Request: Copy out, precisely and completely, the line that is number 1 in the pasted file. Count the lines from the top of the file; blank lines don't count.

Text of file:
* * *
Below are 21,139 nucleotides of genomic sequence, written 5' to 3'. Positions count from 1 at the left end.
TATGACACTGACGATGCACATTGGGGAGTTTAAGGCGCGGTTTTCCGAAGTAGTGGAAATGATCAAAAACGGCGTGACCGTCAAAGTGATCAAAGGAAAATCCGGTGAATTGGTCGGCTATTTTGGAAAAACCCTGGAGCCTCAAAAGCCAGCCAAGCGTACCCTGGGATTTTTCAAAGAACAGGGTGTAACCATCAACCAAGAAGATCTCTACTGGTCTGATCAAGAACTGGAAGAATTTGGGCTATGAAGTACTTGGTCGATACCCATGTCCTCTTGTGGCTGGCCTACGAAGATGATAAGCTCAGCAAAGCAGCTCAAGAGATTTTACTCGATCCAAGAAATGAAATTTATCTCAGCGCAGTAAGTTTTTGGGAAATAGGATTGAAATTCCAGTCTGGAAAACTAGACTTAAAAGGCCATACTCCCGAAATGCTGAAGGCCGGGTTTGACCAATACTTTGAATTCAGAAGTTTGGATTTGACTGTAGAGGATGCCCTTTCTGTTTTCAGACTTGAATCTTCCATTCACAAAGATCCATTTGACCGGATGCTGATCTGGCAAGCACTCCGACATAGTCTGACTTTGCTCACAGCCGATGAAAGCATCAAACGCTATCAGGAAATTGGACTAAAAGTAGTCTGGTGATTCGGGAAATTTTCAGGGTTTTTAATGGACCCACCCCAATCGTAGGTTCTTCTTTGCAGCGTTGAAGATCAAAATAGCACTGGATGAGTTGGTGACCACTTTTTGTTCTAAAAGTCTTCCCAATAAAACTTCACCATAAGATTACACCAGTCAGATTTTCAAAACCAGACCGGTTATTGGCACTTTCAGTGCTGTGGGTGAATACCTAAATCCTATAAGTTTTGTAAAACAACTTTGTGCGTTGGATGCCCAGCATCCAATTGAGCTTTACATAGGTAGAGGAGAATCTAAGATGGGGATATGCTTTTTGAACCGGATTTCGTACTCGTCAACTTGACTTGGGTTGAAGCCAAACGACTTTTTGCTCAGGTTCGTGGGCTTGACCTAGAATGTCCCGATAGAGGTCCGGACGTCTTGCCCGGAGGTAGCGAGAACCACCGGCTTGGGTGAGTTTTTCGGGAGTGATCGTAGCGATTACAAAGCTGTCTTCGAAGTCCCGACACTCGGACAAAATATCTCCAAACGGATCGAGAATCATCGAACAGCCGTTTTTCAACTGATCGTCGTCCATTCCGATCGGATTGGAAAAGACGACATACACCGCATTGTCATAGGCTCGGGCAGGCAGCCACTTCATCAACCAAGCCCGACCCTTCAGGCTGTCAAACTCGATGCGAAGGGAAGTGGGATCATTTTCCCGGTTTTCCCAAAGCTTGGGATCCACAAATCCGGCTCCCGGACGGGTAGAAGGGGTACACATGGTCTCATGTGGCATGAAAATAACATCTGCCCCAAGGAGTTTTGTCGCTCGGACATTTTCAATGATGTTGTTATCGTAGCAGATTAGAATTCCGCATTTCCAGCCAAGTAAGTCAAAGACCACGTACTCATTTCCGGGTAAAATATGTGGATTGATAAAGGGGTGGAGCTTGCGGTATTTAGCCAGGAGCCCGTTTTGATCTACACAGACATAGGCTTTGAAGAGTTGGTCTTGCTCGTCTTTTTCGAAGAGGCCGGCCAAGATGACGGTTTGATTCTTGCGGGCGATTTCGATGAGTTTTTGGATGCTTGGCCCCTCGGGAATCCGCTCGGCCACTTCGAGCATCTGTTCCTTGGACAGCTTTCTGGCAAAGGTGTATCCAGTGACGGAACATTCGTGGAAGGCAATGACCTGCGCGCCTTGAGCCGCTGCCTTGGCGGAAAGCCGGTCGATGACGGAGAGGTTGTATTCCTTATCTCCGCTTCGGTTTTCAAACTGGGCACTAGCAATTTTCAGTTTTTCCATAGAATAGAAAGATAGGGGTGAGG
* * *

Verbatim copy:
Below are 21,139 nucleotides of genomic sequence, written 5' to 3'. Positions count from 1 at the left end.